The writer first notes the string is digging into Hawkeye’s chest, preventing him from reaching full draw. “Let’s assume for the moment the Hoyt Buffalo bow he’s shooting is about a 40-pound draw,” Jim MacQuarrie said. “That’s 40 pounds at 28 inches, but he’s only drawing the bow about 20 inches, at best, which means he’s losing a significant amount of power, about 2 pounds per inch. He’s firing that 40-pound bow at about 24 pounds.”
Lower poundage means less power and, therefore, shorter effective shooting distances.
“All the physics phenomena are reoriented,” MacQuarrie continued. “The arrow will hit farther to the side and a whole lot lower than intended. Not to mention, smacking the arm is an inevitable result.”
Yeah, Hawkeye looks pretty cool, but be prepared to chase after arrows in the woods if you try his side-shooting technique.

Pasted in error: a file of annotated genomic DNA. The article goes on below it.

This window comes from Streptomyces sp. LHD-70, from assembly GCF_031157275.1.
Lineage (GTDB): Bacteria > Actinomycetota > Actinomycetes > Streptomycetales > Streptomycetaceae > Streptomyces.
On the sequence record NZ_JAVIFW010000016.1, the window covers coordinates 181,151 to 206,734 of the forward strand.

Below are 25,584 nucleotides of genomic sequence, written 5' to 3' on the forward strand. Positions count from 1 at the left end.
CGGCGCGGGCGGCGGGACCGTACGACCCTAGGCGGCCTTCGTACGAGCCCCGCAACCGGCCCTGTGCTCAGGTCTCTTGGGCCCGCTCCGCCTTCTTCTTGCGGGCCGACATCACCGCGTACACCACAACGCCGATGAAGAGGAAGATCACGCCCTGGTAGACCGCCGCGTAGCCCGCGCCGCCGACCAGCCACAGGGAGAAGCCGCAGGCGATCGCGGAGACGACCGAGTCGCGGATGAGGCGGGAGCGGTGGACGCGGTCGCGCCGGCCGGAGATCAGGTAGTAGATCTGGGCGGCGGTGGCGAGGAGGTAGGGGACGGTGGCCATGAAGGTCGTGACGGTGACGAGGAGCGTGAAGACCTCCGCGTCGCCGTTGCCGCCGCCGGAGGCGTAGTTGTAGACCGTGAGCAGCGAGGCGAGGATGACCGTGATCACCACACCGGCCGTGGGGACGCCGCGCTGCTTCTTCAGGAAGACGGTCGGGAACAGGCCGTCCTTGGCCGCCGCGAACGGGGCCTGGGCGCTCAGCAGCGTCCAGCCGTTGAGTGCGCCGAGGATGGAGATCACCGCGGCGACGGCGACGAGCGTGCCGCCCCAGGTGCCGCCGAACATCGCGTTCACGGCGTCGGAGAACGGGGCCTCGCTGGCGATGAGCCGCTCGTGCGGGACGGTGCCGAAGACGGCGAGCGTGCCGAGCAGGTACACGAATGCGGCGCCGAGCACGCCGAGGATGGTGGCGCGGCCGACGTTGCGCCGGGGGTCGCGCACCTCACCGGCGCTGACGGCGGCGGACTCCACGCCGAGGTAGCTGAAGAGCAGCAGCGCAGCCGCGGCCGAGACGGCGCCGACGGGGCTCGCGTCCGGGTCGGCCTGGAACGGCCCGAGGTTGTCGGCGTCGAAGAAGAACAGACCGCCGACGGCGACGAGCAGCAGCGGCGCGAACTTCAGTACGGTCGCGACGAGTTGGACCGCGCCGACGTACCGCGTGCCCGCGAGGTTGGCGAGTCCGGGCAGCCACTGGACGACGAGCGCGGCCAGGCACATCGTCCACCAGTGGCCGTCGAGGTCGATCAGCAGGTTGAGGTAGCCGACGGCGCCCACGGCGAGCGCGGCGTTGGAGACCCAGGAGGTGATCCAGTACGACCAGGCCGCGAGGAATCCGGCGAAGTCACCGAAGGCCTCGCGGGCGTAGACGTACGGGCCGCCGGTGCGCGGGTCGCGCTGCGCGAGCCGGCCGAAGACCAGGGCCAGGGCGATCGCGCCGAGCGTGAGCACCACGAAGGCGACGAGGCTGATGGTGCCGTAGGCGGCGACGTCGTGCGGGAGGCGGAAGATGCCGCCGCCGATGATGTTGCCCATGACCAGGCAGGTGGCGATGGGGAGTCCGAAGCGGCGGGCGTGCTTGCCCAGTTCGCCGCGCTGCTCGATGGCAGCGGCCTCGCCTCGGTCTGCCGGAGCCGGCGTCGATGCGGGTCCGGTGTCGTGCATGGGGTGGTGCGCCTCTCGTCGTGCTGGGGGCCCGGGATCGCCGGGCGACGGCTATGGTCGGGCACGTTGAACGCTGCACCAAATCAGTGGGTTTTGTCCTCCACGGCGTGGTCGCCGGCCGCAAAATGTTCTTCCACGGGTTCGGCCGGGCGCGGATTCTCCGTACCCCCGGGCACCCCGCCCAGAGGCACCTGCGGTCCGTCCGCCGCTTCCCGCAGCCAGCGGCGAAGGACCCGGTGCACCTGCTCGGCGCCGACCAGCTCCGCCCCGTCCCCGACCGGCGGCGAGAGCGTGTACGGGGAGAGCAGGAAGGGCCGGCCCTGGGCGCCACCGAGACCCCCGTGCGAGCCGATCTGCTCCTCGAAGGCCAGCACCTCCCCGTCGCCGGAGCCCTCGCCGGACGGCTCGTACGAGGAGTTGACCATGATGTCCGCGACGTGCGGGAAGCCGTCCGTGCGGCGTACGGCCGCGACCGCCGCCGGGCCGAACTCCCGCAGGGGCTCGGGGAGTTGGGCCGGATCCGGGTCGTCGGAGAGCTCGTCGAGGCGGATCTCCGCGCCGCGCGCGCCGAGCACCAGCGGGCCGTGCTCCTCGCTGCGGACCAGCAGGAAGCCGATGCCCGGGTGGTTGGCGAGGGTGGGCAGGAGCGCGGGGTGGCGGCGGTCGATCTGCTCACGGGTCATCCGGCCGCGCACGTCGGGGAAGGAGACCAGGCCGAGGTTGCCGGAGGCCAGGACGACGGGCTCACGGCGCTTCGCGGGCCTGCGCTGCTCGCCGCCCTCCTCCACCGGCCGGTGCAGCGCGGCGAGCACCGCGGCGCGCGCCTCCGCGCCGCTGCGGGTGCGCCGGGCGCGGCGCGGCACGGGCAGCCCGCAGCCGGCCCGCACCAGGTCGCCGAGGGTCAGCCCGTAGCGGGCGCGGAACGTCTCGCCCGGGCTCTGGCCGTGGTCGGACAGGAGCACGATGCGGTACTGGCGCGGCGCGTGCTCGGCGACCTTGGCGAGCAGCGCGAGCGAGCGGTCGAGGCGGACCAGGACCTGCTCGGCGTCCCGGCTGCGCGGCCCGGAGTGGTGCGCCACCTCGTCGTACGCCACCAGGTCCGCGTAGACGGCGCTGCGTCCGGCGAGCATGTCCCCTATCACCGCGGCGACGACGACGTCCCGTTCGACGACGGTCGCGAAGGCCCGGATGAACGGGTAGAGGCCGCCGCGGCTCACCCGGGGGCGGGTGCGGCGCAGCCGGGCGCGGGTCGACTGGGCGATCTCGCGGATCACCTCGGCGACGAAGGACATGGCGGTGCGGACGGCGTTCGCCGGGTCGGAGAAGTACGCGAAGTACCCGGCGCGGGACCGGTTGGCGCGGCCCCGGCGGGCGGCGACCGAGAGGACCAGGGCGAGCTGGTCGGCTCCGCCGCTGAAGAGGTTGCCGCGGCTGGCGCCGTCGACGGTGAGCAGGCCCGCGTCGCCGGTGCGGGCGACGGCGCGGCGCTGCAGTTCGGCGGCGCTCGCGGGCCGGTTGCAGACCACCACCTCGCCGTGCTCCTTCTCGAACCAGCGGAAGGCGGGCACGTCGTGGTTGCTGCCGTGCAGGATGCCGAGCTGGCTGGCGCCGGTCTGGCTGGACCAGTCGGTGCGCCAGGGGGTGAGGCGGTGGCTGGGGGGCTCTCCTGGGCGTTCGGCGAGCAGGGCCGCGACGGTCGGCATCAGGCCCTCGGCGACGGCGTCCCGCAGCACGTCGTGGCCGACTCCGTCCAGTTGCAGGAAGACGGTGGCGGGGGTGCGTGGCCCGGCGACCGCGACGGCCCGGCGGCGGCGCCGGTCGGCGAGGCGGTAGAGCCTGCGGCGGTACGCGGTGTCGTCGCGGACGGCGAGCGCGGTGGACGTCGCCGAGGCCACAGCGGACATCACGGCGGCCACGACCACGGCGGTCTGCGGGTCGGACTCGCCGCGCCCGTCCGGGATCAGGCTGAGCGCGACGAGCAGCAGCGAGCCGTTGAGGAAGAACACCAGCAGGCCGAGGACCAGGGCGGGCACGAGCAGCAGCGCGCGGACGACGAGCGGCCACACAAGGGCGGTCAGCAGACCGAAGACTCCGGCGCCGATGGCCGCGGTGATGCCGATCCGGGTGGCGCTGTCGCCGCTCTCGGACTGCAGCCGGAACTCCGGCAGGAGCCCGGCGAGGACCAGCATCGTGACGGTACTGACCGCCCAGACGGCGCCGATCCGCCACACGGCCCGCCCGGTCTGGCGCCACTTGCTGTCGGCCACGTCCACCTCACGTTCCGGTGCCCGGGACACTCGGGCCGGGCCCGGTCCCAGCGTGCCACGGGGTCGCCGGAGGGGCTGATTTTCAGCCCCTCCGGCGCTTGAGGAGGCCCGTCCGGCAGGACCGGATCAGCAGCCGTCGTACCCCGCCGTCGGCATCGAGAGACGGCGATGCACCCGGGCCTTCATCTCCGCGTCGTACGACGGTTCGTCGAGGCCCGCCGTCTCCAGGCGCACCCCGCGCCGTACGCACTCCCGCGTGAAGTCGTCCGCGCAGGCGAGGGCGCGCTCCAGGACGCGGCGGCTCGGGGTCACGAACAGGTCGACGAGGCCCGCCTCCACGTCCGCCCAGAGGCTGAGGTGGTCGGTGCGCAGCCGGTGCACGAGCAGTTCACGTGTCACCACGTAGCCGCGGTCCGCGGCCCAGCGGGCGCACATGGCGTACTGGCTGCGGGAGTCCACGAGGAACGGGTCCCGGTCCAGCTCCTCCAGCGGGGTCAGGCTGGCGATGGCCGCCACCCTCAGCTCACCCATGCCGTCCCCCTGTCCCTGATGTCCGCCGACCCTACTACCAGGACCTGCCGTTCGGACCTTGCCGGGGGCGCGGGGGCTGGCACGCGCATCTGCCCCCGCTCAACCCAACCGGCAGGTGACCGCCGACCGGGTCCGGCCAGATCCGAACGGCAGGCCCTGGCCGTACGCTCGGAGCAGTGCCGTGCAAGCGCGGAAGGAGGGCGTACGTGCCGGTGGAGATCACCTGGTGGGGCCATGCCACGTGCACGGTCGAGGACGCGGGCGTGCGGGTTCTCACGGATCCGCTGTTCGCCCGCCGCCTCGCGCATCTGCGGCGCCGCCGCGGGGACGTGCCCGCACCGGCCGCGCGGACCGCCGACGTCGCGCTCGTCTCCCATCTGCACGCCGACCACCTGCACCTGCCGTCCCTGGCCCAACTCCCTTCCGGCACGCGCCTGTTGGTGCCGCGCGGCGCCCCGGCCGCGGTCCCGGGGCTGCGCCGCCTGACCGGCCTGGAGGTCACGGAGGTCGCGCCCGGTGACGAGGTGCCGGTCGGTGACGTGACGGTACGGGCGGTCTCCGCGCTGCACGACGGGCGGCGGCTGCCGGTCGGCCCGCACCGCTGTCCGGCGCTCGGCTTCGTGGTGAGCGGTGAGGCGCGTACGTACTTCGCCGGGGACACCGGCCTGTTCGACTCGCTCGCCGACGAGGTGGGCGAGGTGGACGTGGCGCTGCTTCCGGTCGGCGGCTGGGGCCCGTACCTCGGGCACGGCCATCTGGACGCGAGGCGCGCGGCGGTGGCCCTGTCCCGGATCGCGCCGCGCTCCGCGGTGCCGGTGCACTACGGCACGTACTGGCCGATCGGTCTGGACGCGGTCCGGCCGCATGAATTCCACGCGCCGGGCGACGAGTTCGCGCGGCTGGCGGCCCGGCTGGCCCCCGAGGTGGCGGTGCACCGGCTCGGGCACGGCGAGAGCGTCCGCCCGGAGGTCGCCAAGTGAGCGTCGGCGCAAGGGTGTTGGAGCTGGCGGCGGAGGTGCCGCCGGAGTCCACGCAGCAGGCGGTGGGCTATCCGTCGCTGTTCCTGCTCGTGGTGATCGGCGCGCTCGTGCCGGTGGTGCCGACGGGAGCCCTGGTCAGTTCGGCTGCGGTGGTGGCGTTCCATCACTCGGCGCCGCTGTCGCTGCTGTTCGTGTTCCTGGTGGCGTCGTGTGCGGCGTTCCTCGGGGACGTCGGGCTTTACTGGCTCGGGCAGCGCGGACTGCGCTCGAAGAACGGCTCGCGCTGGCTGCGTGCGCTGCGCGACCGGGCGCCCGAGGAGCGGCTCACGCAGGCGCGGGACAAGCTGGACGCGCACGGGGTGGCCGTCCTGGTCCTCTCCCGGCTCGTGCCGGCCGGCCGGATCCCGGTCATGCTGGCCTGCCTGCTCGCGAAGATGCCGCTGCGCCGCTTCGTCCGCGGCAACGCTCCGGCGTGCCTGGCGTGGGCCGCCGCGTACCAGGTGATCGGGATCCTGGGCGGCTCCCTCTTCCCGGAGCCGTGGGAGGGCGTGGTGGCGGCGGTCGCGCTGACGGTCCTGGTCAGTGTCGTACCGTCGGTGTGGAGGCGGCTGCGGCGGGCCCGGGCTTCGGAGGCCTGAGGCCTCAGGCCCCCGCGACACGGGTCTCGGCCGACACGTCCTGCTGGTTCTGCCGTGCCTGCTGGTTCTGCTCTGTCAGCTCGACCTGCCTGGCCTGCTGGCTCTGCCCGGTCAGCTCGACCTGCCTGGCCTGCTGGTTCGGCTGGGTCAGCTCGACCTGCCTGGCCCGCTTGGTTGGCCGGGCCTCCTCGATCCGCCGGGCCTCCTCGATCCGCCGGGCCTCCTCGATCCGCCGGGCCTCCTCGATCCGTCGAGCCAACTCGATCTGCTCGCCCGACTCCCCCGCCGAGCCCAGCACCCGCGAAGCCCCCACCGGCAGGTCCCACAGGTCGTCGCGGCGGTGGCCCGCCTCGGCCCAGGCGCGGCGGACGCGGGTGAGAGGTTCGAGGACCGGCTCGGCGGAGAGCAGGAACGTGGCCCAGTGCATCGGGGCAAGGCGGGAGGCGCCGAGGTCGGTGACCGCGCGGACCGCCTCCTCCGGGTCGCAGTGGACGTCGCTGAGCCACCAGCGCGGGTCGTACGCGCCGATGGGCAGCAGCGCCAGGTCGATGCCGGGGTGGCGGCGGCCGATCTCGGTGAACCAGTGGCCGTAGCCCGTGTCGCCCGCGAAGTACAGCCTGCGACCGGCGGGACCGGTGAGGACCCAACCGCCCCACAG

Merida, The Not-So Graceful Archer
ABC’s “Once Upon a Time” added Merida to its Season 5 roster. She stuns Storybrooke with her “Robin Hood” shots and determined attitude, but her form is far from graceful. In the video above, she jerks the bow upward rather than using her back muscles to smoothly draw the bowstring to her anchor point. Want to see Merida, minus the archery mistakes? Check out the movie “Brave,” which got all of the archery just right.
The Closed Stance Archer
Two things are going on with this model: her stance and her draw. First, she is facing the target straight on, which is a no-no. She should use an open stance, with her feet angled toward the target at 45 degrees, as in the photo below.
Because her body is completely open to the target, she can’t use her back muscles to draw the bow. This means she’s using her biceps to draw the bowstring straight to her chest. This method decreases the draw length and, therefore, the bow’s power, much like the problems with Hawkeye’s sideways shot. It also causes tension in arm and shoulder muscles, and could lead to injury.